# sliceplot

##### Plot Slices of Bivariate Functions

This function plots slices from user defined values of bivariate surfaces.

- Keywords
- hplot

##### Usage

```
sliceplot(x, y = NULL, z = NULL, view = 1, c.select = NULL,
values = NULL, probs = c(0.1, 0.5, 0.9), grid = 100,
legend = TRUE, pos = "topright", digits = 2, data = NULL,
rawdata = FALSE, type = "akima", linear = FALSE,
extrap = FALSE, k = 40, rug = TRUE, rug.col = NULL,
jitter = TRUE, ...)
```

##### Arguments

- x
a matrix or data frame, containing the covariates for which the effect should be plotted in the first and second column and at least a third column containing the effect, typically the structure for bivariate functions returned within

`bayesx`

and`read.bayesx.output`

model term objects is used, also see`fitted.bayesx`

. Another possibility is to specify the plot via a`formula`

, e.g. for simple plotting of bivariate surfaces`z ~ x + y`

, also see the example.- y
if

`x`

is a vector the argument`y`

and`z`

must also be supplied as vectors.- z
if

`x`

is a vector the argument`y`

and`z`

must also be supplied as vectors,`z`

defines the surface given by \(z = f(x, y)\).- view
which variable should be used for the x-axis of the plot, the other variable will be used to compute the slices. May also be a

`character`

with the name of the corresponding variable.- c.select
`integer`

, selects the column that is used in the resulting matrix to be used as the`z`

argument.- values
the values of the

`x`

or`y`

variable that should be used for computing the slices, if set to`NULL`

, slices will be constructed according to the quantiles, see also argument`probs`

.- probs
numeric vector of probabilities with values in [0,1] to be used within function

`quantile`

to compute the`values`

for plotting the slices.- grid
the grid size of the surface where the slices are generated from.

- legend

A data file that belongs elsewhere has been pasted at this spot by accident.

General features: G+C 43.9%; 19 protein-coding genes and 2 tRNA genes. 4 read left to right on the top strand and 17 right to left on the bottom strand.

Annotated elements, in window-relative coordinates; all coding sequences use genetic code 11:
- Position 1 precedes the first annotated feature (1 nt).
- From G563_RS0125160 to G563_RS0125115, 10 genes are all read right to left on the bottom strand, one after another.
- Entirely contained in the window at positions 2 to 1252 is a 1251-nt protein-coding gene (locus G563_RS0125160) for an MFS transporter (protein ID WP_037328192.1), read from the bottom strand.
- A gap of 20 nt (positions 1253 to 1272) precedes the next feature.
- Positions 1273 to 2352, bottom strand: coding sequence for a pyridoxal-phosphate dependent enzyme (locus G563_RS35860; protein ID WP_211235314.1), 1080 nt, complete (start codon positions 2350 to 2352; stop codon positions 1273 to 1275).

if set to

`TRUE`

, a legend with the`values`

that where used for slicing will be added.- pos
the position of the legend, see also function

`legend`

.- digits
the decimal place the legend values should be rounded.

- data
if

`x`

is a`formula`

, a`data.frame`

or`list`

. By default the variables are taken from`environment(x)`

: typically the environment from which`plot3d`

is called.- rawdata
if set to

`TRUE`

, the data will not be interpolated, only raw data will be used. This is useful when displaying data on a regular grid.- type
character. Which type of interpolation metjod should be used. The default is

`type = "akima"`

, see function`interp`

. The two other options are`type = "mba"`

, which calls function`mba.surf`

of package MBA, or`type = "mgcv"`

, which uses a spatial smoother withing package mgcv for interpolation. The last option is definitely the slowest, since a full regression model needs to be estimated.- linear
logical. Should linear interpolation be used withing function

`interp`

?- extrap
logical. Should interpolations be computed outside the observation area (i.e., extrapolated)?

- k
integer. The number of basis functions to be used to compute the interpolated surface when

`type = "mgcv"`

.- rug
add a

`rug`

to the plot.- jitter
- rug.col
specify the color of the rug representation.

- …

##### Details

Similar to function `plot3d`

, this function first applies bivariate interpolation
on a regular `grid`

, afterwards the slices are computed from the resulting surface.

##### Note

Function `sliceplot`

uses per default the akima package to construct smooth interpolated
surfaces, therefore, package akima needs to be installed. The akima package has an ACM
license that restricts applications to non-commercial usage, see

http://www.acm.org/publications/policies/softwarecrnotice

Function `sliceplot`

prints a note refering to the ACM licence. This note can be supressed by
setting

`options("use.akima" = TRUE)`

##### See Also

`plot.bayesx`

, `bayesx`

, `read.bayesx.output`

,
`fitted.bayesx`

, `plot3d`

.

##### Examples

```
# NOT RUN {
## generate some data
set.seed(111)
n <- 500
## regressors
dat <- data.frame(z = runif(n, -3, 3), w = runif(n, 0, 6))
## response
dat$y <- with(dat, 1.5 + cos(z) * sin(w) + rnorm(n, sd = 0.6))
# }
# NOT RUN {
## estimate model
b <- bayesx(y ~ sx(z, w, bs = "te", knots = 5), data = dat, method = "REML")
summary(b)
## plot estimated effect
plot(b, term = "sx(z,w)", sliceplot = TRUE)
plot(b, term = "sx(z,w)", sliceplot = TRUE, view = 2)
plot(b, term = "sx(z,w)", sliceplot = TRUE, view = "w")
plot(b, term = "sx(z,w)", sliceplot = TRUE, c.select = 4)
plot(b, term = "sx(z,w)", sliceplot = TRUE, c.select = 6)
plot(b, term = "sx(z,w)", sliceplot = TRUE, probs = seq(0, 1, length = 10))
# }
# NOT RUN {
## another variation
dat$f1 <- with(dat, sin(z) * cos(w))
sliceplot(cbind(z = dat$z, w = dat$w, f1 = dat$f1))
## same with formula
sliceplot(sin(z) * cos(w) ~ z + w, ylab = "f(z)", data = dat)
## compare with plot3d()
plot3d(sin(z) * 1.5 * w ~ z + w, zlab = "f(z,w)", data = dat)
sliceplot(sin(z) * 1.5 * w ~ z + w, ylab = "f(z)", data = dat)
sliceplot(sin(z) * 1.5 * w ~ z + w, view = 2, ylab = "f(z)", data = dat)
# }
```

*Documentation reproduced from package R2BayesX, version 1.1-1, License: GPL-2 | GPL-3*